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yan xia

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yan xia last won the day on April 16

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About yan xia

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    Seasoned poster
  • Birthday 08/25/1982

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    reading, travel,talk with a good friend et al.
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    bloodtransfusion department in hospital
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    Yanxia Wang

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  1. "2.7.6 Ael Under usual conditions Ael cells are not agglutinated by anti-A or -A,B, although they do bind these anti bodies, as demonstrated by adsorption and elution [298,337–339]. Saliva from Ael secretors contains H, but no A substance. Serum from Ael individuals usually contains anti-A1 and may also contain an anti body that agglutinates A2 cells [337,339]. No A transferase has been detected in Ael serum or red cell membranes [232,287–289]. Serum H-transferase is weaker than that found in A1 or A2 serum [289]. No example of Ael
  2. I'm with galvania, we have identified a lot of subgroup patients based on the weaker reverse reactions. Such as A2,A3, Ax, Ael, Aend, and the same the Bsubgroup
  3. We require the reverse type to be 2+ or stronger in tube, because weaker reaction can mean subgroup or weak immunoglobulin.
  4. The possible antobodies are anti-E, V,K, Jsa and Lua, then I will pick some cells to test it and antigen typing the patient to confirm it.( Jsa and Lua pos cells are quite rare, so it is hard to get them, luckily they will not cause rapid hemolysis after transfusion, as for anti-V, the clinical significance is unknown.)
  5. From the second panel you posted, I think there are some specificity in the 37 and IAT phase, so my guessing it that there are not only cold auto that interfere with the reaction. I will do an auto-absorption in 4 drgess first( If this patient has not received transfused red cells pack in three months), then run panel using tube IAT. Just personal opinion, I am looking forward to learn from here.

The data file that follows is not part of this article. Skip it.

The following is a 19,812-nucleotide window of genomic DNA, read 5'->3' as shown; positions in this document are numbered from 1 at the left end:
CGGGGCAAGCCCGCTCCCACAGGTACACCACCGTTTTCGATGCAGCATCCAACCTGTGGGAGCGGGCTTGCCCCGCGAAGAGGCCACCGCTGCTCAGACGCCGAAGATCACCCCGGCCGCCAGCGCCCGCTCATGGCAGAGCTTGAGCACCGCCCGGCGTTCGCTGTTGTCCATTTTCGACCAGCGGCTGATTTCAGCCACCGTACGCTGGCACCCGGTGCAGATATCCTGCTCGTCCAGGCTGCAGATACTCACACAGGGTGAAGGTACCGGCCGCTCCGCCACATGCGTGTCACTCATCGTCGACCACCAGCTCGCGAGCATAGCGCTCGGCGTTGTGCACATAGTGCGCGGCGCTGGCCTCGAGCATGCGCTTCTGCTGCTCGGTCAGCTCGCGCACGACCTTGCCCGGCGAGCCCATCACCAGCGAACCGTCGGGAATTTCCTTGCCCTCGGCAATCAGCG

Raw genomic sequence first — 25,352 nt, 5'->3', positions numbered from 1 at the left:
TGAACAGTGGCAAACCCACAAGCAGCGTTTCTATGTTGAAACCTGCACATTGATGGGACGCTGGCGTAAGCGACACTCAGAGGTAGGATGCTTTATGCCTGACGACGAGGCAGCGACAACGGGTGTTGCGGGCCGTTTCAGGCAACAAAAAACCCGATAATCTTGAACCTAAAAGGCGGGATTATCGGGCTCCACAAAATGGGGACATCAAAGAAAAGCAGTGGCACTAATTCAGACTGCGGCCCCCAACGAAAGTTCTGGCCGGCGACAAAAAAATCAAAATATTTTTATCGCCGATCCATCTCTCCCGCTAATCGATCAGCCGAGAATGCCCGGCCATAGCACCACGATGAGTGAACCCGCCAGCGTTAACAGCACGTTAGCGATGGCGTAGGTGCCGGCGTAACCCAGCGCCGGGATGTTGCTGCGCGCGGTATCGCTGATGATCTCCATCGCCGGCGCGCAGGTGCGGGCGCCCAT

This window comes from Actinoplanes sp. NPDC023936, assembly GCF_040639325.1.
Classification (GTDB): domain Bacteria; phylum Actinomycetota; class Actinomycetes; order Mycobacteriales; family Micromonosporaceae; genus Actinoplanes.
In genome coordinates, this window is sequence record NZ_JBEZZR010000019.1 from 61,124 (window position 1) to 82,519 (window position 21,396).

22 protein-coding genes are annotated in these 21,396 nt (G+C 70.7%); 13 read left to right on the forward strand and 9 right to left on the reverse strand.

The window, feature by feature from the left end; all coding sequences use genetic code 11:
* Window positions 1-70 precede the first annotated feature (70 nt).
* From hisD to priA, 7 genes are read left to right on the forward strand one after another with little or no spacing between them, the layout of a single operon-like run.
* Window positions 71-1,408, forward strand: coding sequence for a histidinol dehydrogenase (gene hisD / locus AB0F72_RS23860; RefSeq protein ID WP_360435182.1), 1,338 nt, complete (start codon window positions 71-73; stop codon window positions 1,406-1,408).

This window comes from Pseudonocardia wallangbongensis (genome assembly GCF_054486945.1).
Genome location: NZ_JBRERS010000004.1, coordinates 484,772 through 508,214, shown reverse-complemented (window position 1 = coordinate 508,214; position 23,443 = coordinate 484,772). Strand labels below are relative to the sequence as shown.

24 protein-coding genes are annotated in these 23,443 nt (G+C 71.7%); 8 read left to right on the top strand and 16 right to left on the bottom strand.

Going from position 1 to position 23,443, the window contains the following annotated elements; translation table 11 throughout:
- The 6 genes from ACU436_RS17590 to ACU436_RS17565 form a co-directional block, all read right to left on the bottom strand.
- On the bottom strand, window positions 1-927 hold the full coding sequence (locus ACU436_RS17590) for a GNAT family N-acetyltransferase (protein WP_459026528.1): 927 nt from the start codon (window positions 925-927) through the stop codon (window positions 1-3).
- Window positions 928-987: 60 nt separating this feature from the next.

6. According to Human Blood Groups by Geoff Daniels, second edition, 40-42 Most B(A) have strong or normal B antigens, and most CisAB have weaker B antigens.
  7. One person who I am very admired once said"There is no difference between CisAB and A(B)" I have the same question as Matthew. Since they have different names and there seems no intention to change, I guess there must be something different I do not know.
  8. It was decade ago, a nurse kindly gave the blood crossmatched for A to B after A passed away without having it . Because she thought they were both type O pos. Luckly, B had no transfusion reaction.
  9. There are a lot of brilliant explanations, I learned so much from here. My guess about the pos DAT is that if the DAT(IgM) is positive, then it may cause false positive result in the D testing. This is why when we test a sample which is AB Dpos, we will run a neg control for the forward typing.
  10. Is there any chance of the anti-B in the donor packed cells caused the heamolysis? Because the free antibodies attached to the patient's cells, complements actived and cells hemolysis, so there is no free anti-B detected after transfusion.
  11. or there are unexpected antibody/antibodies in the patient's plasma.
  12. That was new to me, is it because the auto-cells are antigen-depressed by the autoantibodies or some other reasons?
  13. The DAT and Auto control negative, do we need to do auto-adsorption?
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